“Everywhere I walked, I saw charred bluegums standing like a spectre of sentinels — lifeless and sinuous along the trail. The very life force of nature had gone. Not even a lusty call from a currawong to be heard. Always an eerie silence — that spine-tingling absence of sound.
It was like I had looked into the face of a ghost forest.”
As Eastern and Southern Australia continue to burn, we hold grave concerns for our wildlife that survived the devastating infernos. With their native habitats destroyed, only the prospect of ongoing starvation and acute dehydration is guaranteed.
We can no longer deny the effects of anthropogenic climate science. For this reason, we must engage in responsible and sustainable land management prescriptions and fire regimes to help mitigate the loss of life and destruction of our already-fragile biodiversity and ecosystems.
We want to express our deepest sympathy to the families who lost loved ones and their homes. Our gratitude is also extended to the RFS NSW for their courage and resolve throughout the Black Summer fires.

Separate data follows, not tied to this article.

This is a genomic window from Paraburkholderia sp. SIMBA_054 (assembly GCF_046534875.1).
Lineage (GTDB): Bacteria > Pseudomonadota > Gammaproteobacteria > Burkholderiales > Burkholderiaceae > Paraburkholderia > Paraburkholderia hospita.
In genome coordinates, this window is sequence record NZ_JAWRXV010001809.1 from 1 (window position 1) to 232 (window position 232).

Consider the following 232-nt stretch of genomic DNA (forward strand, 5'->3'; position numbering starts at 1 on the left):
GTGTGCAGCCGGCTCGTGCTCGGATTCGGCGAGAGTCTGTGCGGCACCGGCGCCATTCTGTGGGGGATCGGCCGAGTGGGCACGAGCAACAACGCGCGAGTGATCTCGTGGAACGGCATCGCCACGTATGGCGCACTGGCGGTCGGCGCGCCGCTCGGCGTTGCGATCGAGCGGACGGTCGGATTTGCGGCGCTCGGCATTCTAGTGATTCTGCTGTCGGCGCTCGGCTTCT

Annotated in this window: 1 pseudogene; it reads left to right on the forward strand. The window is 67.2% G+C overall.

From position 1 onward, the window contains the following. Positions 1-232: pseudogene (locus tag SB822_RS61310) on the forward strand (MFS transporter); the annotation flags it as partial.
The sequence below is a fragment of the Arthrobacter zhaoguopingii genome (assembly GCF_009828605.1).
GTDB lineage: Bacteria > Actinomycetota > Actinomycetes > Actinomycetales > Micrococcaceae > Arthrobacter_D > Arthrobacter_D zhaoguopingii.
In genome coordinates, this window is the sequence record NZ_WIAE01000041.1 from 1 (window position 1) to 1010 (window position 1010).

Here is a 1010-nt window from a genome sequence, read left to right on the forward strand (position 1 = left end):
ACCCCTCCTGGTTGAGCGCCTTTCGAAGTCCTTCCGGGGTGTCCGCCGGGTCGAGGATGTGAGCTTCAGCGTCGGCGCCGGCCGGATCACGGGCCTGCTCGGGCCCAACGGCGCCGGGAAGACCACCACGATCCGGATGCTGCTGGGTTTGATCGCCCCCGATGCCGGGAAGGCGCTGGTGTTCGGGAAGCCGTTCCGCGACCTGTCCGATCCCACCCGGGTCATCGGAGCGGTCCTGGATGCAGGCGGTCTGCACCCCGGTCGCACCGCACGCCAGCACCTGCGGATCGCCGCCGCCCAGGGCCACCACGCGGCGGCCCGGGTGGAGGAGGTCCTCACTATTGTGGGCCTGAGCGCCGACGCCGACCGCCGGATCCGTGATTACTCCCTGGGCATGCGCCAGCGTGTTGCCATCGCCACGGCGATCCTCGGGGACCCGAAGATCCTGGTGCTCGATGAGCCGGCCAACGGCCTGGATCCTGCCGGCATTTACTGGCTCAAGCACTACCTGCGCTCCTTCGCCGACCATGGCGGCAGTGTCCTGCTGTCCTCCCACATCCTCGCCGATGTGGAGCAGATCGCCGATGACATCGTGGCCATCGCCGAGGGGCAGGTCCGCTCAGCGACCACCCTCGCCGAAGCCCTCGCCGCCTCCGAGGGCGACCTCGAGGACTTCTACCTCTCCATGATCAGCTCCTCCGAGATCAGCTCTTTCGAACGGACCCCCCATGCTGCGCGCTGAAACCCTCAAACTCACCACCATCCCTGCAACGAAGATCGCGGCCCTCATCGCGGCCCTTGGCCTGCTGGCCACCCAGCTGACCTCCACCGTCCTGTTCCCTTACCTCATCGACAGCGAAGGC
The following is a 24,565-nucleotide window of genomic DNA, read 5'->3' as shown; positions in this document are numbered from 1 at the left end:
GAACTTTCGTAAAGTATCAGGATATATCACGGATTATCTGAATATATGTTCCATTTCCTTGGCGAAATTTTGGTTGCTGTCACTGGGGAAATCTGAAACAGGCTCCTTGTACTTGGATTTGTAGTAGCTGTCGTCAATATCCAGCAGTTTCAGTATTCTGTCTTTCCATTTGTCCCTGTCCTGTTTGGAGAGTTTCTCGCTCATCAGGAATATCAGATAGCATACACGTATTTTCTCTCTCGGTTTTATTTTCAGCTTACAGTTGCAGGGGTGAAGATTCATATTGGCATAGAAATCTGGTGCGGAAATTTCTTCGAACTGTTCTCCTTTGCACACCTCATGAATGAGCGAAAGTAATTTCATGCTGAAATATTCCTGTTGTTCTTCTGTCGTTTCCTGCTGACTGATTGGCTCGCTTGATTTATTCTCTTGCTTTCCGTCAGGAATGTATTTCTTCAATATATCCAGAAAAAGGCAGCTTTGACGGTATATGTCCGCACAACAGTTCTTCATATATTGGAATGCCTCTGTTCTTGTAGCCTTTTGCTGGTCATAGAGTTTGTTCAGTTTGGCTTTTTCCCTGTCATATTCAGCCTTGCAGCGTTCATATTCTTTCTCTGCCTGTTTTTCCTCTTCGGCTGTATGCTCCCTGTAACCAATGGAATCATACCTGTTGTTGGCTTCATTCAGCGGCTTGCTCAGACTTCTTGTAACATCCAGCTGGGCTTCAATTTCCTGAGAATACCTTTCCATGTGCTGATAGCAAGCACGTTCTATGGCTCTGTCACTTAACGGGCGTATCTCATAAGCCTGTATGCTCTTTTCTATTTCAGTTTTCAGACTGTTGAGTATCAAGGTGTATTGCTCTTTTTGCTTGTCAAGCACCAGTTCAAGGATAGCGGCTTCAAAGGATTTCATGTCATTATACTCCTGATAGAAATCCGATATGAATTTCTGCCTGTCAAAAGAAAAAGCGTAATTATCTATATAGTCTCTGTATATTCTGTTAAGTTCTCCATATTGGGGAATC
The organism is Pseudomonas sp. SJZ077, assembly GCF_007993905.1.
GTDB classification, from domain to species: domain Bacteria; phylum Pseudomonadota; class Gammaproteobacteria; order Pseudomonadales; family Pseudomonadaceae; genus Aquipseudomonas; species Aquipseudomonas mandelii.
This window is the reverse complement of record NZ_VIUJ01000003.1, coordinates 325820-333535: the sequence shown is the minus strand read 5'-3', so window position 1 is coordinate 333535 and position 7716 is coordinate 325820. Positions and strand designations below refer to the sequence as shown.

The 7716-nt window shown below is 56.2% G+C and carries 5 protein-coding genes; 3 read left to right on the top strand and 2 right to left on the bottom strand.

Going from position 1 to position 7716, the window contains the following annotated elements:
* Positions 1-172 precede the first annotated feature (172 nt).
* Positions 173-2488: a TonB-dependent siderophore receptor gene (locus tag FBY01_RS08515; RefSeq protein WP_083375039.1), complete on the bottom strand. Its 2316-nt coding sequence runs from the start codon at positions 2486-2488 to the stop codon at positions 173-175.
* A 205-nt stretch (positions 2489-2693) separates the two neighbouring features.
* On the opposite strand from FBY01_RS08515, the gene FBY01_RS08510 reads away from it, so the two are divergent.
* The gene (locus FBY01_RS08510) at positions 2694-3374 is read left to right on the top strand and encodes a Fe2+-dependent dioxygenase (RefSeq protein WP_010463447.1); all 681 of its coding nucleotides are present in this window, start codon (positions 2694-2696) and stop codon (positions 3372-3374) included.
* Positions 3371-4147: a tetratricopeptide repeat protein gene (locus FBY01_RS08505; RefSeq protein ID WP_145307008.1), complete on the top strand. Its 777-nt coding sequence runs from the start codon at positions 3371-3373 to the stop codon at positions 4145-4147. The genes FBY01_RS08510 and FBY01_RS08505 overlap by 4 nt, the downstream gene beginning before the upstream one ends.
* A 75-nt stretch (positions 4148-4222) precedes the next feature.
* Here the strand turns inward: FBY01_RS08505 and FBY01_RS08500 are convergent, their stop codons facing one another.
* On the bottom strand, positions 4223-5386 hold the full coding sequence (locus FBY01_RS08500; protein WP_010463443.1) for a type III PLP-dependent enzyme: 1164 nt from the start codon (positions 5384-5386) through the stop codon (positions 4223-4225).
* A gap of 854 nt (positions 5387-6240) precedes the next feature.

Woody and Kerstin | February 2020
[Below] Werai National Forest’s charred remains (J.Campbell). Thanks to Warren Wilson’s image of “Anton.”
When it comes to protecting and surviving our wildlife, there are many things local communities and visitors from afar can do. No matter the contribution, every volunteer or sponsor plays a vital role in the rescue, rehabilitation and release of injured and sick wildlife.
Along with donations, we are seeking ‘bat wraps’ for flying foxes, sewn pouches for joeys, regular supplies of carrots, spinach, lettuce, peaches, plums, apples and other medical supplies.
In March 2020, we presented a wildlife rescue course for volunteers. The course included an orientation program on assisting sick, stressed and injured wildlife found on the road or in the bush. Please email us for further information.